BMMHS Evening Meeting: 'Dudley Pound and the decision to scatter convoy PQ17 - July 1942'
Dudley Pound and the decision to scatter convoy PQ17 - July 1942
Convoy PQ17 is amongst the most famous disasters of WW2, and has usually been attributed to a poor decision by the First Sea Lord, Dudley Pound. In a recent TV programme Jeremy Clarkson was scathing in his criticism of the decision to scatter without ever examining why and how that decision was taken. Like much of the material written about the convoy he concentrated on the stories of the merchant ships and their crews, which is perfectly acceptable as they are remarkable stories. However, to damn the scatter decision without ever really examining why it was taken is irresponsible (if he considers himself to be a historian, rather than a high profile front man). The decision had to be taken on negative intelligence, and one of the key factors was that Bletchley Park was also having to deal with First Alamein for its attention. The story also resulted in a libel action which awarded Captain Jackie Broome the then record punitive libel damages ever awarded. So, there is much controversy and much of interest in this topic. Dudley Pound is not often defended, but I shall do my best to do so!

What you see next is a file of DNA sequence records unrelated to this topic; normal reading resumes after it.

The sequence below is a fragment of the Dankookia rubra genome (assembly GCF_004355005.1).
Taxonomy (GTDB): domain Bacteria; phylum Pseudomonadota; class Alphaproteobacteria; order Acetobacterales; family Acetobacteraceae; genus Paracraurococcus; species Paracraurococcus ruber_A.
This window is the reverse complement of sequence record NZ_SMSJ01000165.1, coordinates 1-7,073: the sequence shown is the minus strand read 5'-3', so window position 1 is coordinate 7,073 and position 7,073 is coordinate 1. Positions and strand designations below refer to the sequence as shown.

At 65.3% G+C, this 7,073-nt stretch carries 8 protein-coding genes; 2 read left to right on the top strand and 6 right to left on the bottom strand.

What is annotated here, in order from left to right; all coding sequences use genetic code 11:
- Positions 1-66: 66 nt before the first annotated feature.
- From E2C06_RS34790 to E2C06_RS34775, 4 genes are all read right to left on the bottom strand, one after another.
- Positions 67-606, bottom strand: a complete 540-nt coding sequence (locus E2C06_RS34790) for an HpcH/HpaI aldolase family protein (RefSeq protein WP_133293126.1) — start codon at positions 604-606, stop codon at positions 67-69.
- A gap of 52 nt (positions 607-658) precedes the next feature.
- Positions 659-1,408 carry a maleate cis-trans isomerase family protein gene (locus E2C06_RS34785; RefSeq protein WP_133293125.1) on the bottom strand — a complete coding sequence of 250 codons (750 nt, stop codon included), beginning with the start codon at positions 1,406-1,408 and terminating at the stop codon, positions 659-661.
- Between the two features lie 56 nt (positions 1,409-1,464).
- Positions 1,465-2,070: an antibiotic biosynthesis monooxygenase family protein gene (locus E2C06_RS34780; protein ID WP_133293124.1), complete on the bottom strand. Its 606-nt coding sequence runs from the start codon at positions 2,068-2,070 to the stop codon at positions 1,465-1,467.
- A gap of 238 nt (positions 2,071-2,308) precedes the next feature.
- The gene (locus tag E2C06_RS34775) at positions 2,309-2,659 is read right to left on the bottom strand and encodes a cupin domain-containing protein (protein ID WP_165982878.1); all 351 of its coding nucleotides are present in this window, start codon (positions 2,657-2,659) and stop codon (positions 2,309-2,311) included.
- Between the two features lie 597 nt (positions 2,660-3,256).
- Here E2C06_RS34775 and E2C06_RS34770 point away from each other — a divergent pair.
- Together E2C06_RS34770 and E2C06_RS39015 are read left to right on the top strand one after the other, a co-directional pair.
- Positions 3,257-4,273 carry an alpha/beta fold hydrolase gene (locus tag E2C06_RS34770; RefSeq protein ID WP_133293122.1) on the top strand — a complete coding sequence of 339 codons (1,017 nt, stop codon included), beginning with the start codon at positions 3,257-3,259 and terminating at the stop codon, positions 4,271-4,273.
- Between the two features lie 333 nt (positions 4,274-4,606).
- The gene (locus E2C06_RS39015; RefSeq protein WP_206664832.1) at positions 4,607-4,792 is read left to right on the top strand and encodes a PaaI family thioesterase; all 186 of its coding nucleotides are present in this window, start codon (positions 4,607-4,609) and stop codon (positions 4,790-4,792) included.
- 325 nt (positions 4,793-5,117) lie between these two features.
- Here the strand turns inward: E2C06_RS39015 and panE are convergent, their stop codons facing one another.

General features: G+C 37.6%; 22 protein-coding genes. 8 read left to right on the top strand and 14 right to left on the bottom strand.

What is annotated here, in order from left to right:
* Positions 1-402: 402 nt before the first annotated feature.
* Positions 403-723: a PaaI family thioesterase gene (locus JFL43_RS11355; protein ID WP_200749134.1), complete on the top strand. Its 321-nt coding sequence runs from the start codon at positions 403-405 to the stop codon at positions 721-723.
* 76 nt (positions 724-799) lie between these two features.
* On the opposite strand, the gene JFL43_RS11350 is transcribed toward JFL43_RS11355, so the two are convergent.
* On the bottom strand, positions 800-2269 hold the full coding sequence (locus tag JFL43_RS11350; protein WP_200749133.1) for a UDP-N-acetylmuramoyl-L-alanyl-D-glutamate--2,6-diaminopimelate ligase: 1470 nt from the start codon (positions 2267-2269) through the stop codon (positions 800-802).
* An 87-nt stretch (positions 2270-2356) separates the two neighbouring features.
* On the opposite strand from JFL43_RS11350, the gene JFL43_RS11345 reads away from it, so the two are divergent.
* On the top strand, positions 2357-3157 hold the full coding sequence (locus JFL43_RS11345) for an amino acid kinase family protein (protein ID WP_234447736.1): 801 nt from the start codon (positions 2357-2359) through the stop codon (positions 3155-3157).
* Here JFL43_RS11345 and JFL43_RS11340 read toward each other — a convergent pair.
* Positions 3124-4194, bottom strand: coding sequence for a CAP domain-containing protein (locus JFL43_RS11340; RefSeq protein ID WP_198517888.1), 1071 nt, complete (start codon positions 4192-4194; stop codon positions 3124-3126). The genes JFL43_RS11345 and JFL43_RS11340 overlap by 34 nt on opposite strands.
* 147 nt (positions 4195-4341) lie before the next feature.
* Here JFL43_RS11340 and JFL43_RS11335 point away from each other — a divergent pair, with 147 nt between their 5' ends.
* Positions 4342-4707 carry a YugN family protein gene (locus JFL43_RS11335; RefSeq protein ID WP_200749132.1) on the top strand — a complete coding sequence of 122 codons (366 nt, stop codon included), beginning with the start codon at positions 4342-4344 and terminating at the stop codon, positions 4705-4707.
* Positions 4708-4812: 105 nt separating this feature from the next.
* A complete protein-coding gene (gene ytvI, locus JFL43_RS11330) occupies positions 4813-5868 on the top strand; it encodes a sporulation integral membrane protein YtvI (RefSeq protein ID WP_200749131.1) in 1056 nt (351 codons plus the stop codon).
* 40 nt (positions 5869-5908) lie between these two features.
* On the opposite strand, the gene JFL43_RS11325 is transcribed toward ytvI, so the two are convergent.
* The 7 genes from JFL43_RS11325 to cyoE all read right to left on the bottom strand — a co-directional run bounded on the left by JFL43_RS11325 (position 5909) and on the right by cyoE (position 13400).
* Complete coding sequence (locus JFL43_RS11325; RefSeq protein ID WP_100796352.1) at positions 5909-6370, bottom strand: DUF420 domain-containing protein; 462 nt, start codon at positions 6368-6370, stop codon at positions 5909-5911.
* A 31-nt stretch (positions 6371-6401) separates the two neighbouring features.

About the Speaker - Robin Brodhurst
Robin Brodhurst was educated at Marlborough College, RMA Sandhurst, Goldsmiths’ College, London and Cambridge Universities. He served for 6 years as an officer in the Royal Green Jackets, and then, after university as a mature student, became a History teacher, ending as Head of History for 22 years at Pangbourne College.
He has published Churchill’s Anchor, a biography of Dudley Pound, and edited The Bramall Papers. He is working on editing a collection of his grandfather’s correspondence with Sir Donald Bradman as well as a volume of documents on Anglo-American Naval Relations between 1939 and 1941. He is a keen cricketer and jazz enthusiast and lives in Newbury.
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